GAUCIN SWEET-CHESTNUT WOODS – ESTACION CORTES – LLANOS DE LIBAR – CUEVA DE GATO
WEATHER: Sunshine all day, very cold easterly wind, top temp 19C
It was bitter cold in the sweet chestnut wood even though we were sheltered from the brisk wind. Surprisingly there was quite a lot of bird activity in the bare branches of these ancient deciduous trees. We quickly found Blue Tit, Crested Tit, Eurasian Nuthatch, Great Spotted Woodpecker and Common Chaffinch.
Eurasian Nuthatch in the morning sunlight
We had to walk a few hundred meters into the cork oak woods in order to find our main target bird, it took quite a while before we heard one. The swirling, windy conditions made it difficult to locate our first Iberian Chiffchaff of the trip but when we did it showed very well. We also tried to track down a singing Coal Tit but failed to find it in the tall pines nearby.
Iberian Ciffchaff taken by Mike Ream
On the return walk we found two Short-toed Treecreepers, another Great-spotted Woodpecker and a very obliging Firecrest. A nice sighting, albeit brief, was made of a Hobby, it dashed along above the trees and quickly out of sight.
By the time we got down to the Rio Guadiaro at Estacion Cortes the sun was higher and we warmed up, the wind was greatly reduced in this sheltered valley. We spent an hour or so walking beside the river noting: Blackcap, Cetti’s Warbler, Common Nightingale, Greenfinch, Cirl Bunting, Woodchat Shrike, Stonechat, Green Sandpiper, Little Ringed Plover, Great Cormorant and White Wagtail.
the Rio Guadiaro near Estacion de Cortes
Generally it was quiet, lots of House Martins, a few Red-rumped and Barn Swallows flew all around us and higher up we counted over 40 Griffon Vultures, two Short-toed Eagles and we heard distant Bee-eaters.
After a coffee stop in Cortes de la Frontera we made it to Montejaque and the Llanos de Libar by lunchtime, we ate our picnic in the sunshine sitting on some rocks. Spanish Festoon, Cleopatra and Clouded Yellow Butterflies were noted during lunch.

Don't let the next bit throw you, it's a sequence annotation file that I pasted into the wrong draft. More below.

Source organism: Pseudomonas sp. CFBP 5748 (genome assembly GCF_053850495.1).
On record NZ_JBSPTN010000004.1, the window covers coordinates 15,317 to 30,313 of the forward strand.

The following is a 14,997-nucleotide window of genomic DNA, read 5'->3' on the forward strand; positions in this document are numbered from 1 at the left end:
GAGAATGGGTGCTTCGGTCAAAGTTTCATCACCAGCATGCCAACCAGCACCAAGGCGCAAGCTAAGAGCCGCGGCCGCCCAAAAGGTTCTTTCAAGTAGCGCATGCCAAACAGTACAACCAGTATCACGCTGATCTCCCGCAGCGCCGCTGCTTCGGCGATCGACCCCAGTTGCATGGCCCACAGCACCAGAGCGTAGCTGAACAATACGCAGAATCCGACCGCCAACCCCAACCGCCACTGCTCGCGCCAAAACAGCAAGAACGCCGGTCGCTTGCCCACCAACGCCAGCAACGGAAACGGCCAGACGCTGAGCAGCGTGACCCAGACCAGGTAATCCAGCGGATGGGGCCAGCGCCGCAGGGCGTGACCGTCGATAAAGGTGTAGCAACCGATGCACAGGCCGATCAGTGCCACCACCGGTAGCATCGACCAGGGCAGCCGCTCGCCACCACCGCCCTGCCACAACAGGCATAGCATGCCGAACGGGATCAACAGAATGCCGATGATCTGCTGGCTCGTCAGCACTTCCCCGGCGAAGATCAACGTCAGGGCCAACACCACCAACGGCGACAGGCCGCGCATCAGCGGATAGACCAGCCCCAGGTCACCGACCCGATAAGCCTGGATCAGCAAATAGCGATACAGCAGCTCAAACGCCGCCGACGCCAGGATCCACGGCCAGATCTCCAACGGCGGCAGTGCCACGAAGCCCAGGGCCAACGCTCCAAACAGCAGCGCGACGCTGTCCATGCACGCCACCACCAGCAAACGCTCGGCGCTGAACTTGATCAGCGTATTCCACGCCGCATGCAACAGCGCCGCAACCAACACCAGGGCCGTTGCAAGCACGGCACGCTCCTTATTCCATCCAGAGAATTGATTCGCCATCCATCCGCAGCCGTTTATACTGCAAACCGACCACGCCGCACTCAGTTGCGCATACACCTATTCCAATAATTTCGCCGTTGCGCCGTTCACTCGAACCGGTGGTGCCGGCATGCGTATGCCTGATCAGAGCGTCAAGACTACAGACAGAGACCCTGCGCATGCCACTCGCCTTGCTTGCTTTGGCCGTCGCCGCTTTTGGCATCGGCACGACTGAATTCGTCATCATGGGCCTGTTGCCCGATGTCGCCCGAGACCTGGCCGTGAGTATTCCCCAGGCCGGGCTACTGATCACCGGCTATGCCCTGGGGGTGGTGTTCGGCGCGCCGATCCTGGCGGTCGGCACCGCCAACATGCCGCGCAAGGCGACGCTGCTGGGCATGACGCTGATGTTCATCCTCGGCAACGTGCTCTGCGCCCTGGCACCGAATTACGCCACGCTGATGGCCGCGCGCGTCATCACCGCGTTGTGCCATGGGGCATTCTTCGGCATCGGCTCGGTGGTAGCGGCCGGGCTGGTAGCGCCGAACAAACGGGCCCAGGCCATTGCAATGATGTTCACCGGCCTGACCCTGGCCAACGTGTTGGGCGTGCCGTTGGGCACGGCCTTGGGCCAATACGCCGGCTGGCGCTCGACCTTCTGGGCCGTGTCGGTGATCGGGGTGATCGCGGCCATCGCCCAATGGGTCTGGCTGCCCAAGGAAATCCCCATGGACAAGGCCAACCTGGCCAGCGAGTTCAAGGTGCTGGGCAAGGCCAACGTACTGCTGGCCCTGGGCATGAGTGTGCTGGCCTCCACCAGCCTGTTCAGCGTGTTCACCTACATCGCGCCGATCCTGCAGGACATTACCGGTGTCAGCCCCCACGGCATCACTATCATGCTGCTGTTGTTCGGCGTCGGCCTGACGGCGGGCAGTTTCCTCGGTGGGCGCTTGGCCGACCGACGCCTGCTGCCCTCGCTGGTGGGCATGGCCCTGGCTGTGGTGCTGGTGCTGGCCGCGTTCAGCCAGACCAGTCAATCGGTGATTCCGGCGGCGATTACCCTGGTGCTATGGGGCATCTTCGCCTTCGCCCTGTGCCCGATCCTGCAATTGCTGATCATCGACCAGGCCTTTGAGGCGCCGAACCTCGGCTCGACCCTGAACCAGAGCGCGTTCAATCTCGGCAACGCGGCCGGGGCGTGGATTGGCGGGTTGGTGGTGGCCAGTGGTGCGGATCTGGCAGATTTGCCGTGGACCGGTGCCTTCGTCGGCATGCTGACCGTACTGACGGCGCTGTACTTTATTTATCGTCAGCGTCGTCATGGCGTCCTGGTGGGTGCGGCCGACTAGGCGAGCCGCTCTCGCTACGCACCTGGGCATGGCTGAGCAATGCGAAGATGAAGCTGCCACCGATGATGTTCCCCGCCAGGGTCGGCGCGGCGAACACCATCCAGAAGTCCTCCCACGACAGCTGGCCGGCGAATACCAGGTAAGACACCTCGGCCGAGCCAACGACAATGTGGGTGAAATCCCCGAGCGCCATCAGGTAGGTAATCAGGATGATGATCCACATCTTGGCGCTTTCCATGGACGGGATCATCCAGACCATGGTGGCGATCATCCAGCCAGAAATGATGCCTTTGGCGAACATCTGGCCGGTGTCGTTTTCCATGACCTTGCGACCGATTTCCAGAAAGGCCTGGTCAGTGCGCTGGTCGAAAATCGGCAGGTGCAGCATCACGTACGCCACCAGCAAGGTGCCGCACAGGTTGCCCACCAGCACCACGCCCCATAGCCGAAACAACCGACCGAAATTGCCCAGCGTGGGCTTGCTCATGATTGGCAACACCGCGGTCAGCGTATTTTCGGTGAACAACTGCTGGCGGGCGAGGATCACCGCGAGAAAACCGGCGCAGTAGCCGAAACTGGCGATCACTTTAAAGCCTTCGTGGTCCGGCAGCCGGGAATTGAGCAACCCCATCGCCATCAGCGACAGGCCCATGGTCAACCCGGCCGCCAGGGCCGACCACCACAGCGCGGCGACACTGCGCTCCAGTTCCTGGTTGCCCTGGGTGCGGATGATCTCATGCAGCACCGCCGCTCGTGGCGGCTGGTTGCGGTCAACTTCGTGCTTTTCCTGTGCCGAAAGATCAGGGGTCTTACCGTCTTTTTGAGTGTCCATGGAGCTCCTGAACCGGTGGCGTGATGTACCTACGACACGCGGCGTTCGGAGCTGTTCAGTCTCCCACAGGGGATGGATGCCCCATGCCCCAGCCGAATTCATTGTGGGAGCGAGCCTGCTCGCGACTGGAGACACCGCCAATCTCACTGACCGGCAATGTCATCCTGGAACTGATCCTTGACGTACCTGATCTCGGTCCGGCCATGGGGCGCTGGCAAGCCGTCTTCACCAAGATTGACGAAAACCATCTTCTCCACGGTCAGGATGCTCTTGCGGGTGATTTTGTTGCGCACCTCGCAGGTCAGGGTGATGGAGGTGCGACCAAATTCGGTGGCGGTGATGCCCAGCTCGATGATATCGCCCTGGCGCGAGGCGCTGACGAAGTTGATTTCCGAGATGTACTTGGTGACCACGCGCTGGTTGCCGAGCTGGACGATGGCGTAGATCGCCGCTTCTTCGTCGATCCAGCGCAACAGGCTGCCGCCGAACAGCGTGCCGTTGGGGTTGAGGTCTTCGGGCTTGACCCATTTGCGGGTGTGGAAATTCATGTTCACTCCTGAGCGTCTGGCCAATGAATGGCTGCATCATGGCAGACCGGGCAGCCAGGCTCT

Spanish Festoon butterfly
We walked up the track towards the Llanos de Libar scanning the mountain tops and steep rock faces looking for anything that moved. We found Rock Bunting, Blue Rock Thrush, Black Wheatear, Red-billed Chough, Crag Martins and dozens of Griffon Vultures. Lower down we were kept busy watching Sardinian Warbler, Stonechats, Eurasian Linnets, Goldfinches and more Black Wheatears. A male Ring Ouzel was a bonus find but unfortunately Mike didn’t get onto it before it disappeared behind some bushes.
the track leading up to the Llanos de Libar
Driving further up the valley we entered the wide open valley (Llanos) which has some rocky scree and some cultivated fields. We added Mistle Thrush, Rock Sparrow (Petronia) but we failed to find Black-eared Wheatear. During the return journey we stopped to watch a superb male Black Redstart and we continued our search for other wheatears. Other butterfly sightings included; Large Tortoiseshell, Small Heath and a guy we met had just being tracking a Chapman's Green Hairstreak, a new species for me if only I had seen it!
A short roadside stop near Montejaque was made to look for more Orchids, we found three species.
Naked Man Orchid
Cueva de Gato (Cat’s Cave) near Benaojan is the best and most reliable place to find Alpine Swifts, we saw four as we emerged from the car in the car park. Our walk to the near-deserted beauty spot at the cave’s entrance was punctuated with stops to watch the swifts and martins. At the blue-pool below the cave we watched Grey Wagtail, Blackcap and not much else. Mike pointed out two large raptors circling behind us, wow! They were Bonelli’s Eagles, a great find, I’d been searching for those beauties all day.
the Blue-pool below the entrance to the Cueva de Gato
We walked along the river hoping for sightings of Dipper without success, we did hear a distant Golden Oriole caliing but we dipped on the Dipper. It was now 5:15pm so we decided to call it a day, our drive back was speedy along empty roads, we arrived back in Gaucin at 6pm.
Dinner was taken at 7:30pm followed by our bird log, we had now recorded 100 species (including 3 heard not seen), not a bad tally but certainly lacking in migrant species.